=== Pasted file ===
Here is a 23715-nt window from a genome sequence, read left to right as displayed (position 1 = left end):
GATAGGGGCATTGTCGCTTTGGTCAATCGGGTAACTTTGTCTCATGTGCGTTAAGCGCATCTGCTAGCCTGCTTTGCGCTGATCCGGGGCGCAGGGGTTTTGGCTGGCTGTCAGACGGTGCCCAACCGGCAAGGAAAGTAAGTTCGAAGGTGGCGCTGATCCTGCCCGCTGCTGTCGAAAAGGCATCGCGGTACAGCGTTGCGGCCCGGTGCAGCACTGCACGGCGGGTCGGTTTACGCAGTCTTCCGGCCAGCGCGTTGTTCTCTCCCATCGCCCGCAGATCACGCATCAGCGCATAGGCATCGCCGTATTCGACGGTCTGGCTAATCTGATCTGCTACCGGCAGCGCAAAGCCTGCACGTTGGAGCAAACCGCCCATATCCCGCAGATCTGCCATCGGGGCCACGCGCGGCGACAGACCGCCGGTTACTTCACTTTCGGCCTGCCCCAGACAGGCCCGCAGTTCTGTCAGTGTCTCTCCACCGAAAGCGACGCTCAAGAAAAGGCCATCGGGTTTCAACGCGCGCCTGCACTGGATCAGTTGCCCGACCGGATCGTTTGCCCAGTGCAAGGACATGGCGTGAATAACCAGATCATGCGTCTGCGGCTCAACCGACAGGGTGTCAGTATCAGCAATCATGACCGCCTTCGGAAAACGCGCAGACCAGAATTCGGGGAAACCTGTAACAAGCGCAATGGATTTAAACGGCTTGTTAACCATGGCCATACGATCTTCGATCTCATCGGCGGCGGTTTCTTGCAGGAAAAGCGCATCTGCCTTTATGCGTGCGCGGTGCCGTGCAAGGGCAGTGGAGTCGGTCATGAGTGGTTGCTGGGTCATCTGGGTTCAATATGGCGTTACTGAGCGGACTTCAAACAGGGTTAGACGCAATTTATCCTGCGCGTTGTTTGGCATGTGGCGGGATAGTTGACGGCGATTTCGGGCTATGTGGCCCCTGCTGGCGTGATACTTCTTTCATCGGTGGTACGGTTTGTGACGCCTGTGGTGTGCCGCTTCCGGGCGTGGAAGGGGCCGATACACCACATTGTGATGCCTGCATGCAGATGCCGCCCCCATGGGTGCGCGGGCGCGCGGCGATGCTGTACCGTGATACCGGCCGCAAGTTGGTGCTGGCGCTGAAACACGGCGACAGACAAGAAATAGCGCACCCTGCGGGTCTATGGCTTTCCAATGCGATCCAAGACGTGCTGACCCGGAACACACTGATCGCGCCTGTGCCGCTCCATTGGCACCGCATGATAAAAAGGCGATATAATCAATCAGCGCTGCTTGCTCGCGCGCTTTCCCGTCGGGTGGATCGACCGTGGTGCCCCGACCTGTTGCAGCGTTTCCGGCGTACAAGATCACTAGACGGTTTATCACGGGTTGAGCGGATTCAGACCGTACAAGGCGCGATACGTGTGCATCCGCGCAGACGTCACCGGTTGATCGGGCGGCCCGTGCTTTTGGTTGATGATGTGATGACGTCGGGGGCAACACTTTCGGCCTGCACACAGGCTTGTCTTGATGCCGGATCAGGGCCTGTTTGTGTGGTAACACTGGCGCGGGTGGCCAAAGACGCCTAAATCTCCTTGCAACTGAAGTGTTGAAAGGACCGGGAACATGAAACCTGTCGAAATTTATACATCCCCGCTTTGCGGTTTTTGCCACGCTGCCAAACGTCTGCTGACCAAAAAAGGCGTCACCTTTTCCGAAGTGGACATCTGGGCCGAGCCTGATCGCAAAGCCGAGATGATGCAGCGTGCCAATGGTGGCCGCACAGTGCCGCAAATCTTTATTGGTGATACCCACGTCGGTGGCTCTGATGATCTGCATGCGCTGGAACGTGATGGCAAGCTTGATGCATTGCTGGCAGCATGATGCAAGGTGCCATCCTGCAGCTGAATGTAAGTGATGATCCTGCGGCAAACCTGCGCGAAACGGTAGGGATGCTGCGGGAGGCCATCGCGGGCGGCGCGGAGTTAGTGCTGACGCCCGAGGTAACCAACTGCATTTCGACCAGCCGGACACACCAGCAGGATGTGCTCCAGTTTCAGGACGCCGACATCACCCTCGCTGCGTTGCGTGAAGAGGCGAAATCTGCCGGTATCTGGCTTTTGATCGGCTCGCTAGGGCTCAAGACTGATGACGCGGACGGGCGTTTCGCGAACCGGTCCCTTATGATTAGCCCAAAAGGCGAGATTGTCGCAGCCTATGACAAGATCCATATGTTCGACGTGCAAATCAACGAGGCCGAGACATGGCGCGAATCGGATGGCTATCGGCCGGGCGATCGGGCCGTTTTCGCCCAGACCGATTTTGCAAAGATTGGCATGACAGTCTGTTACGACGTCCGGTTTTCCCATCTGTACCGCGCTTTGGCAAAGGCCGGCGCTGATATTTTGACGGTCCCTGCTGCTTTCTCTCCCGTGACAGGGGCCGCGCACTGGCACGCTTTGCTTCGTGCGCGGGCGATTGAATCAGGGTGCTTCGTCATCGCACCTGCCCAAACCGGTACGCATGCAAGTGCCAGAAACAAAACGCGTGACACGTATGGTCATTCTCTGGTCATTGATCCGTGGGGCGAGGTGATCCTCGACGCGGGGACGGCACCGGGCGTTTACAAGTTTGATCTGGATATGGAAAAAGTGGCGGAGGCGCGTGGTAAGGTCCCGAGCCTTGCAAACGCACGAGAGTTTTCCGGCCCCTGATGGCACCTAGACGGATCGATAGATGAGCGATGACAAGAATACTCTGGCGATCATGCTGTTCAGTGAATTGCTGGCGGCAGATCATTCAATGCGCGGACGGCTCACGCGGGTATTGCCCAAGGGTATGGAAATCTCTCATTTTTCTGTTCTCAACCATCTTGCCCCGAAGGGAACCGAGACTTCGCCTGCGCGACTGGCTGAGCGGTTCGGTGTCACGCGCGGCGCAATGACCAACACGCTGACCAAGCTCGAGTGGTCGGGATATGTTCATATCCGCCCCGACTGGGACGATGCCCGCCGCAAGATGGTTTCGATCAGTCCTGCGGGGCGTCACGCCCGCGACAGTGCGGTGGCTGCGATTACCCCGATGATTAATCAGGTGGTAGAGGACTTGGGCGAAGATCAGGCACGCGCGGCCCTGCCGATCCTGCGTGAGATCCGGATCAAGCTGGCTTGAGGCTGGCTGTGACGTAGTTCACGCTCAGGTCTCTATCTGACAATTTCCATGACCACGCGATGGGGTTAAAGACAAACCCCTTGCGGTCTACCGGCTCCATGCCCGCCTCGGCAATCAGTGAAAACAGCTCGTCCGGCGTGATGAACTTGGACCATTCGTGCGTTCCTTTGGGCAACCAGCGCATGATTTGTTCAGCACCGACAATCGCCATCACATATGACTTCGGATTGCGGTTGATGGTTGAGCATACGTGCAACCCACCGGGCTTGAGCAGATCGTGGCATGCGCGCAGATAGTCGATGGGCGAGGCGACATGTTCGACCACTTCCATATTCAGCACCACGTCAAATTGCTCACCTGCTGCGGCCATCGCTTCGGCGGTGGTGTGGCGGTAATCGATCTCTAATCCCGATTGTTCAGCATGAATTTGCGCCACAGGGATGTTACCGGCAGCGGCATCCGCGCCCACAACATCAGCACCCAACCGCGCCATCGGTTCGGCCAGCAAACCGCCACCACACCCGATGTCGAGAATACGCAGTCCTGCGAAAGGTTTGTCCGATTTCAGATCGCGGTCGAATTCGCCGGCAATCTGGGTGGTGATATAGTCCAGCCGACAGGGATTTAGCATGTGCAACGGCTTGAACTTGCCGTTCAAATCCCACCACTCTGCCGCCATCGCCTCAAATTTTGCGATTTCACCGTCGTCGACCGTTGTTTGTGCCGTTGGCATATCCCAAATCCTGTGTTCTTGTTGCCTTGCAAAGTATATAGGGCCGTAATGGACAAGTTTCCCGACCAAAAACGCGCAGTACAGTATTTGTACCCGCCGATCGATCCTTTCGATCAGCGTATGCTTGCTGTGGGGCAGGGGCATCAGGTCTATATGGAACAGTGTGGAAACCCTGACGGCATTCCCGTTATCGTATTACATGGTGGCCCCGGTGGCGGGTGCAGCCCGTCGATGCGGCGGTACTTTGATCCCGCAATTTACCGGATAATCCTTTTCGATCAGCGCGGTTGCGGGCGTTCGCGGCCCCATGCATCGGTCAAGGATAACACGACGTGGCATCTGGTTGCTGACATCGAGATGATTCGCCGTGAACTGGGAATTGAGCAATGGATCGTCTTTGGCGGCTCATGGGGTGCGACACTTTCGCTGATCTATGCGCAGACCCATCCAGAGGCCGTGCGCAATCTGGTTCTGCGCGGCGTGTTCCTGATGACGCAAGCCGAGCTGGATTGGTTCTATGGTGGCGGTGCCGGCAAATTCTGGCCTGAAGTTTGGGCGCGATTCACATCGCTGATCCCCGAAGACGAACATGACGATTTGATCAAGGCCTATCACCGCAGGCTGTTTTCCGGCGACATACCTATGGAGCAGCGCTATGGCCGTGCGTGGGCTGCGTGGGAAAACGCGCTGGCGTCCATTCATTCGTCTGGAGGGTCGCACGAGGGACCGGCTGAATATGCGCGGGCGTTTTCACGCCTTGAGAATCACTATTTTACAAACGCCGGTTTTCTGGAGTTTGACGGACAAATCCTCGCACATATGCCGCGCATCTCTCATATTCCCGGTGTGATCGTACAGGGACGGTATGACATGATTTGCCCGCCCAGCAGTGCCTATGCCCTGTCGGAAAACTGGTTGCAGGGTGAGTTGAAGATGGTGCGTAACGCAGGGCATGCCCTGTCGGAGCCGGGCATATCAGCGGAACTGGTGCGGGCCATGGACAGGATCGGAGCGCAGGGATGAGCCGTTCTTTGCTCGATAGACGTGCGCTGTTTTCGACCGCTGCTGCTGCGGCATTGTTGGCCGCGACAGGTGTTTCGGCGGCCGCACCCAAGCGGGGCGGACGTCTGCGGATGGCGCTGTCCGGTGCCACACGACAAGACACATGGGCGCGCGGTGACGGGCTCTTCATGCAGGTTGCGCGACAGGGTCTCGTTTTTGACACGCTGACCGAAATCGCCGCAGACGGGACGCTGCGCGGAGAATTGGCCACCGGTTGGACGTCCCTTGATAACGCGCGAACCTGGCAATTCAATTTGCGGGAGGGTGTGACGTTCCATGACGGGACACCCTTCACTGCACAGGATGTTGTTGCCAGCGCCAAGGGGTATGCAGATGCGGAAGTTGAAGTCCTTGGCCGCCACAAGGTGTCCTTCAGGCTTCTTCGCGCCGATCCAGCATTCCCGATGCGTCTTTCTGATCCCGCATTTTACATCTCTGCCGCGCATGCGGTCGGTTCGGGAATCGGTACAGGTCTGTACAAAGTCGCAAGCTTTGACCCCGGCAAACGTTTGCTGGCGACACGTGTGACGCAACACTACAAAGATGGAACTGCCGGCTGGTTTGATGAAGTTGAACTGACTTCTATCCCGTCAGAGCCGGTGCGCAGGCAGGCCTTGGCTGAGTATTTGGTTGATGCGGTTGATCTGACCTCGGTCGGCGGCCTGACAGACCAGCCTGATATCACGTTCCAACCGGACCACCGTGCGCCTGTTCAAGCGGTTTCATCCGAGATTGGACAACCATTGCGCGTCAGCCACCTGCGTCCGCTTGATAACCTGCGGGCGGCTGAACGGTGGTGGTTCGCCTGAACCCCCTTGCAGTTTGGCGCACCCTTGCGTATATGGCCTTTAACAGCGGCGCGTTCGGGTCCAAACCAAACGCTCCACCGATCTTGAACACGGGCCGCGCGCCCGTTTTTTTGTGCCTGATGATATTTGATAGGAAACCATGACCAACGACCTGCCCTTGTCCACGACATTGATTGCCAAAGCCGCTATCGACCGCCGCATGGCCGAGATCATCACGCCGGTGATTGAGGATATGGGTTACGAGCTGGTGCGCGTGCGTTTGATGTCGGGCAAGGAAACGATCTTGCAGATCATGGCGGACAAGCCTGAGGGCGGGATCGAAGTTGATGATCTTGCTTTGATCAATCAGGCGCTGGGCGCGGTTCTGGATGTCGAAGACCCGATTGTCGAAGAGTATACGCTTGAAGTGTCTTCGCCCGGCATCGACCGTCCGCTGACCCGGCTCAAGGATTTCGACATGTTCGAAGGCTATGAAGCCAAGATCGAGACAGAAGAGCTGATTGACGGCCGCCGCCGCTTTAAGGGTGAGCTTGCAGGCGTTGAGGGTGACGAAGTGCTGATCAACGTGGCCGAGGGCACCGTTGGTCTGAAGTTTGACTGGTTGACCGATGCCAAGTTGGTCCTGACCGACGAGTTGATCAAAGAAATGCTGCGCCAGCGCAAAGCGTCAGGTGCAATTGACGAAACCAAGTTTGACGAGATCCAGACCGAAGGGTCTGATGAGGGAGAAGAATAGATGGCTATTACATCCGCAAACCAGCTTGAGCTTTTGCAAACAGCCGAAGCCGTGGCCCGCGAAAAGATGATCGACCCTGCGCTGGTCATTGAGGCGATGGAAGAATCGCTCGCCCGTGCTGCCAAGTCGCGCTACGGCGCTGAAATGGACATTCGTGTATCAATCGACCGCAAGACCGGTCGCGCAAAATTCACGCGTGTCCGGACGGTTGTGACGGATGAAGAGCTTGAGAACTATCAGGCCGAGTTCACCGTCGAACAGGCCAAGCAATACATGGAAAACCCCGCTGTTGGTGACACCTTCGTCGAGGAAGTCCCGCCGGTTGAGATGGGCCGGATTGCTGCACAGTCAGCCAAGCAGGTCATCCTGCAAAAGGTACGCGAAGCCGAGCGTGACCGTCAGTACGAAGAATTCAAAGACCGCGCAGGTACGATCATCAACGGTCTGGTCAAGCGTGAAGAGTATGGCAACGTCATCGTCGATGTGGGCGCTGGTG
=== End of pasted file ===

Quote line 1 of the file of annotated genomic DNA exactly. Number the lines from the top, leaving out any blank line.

Here is a 23715-nt window from a genome sequence, read left to right as displayed (position 1 = left end):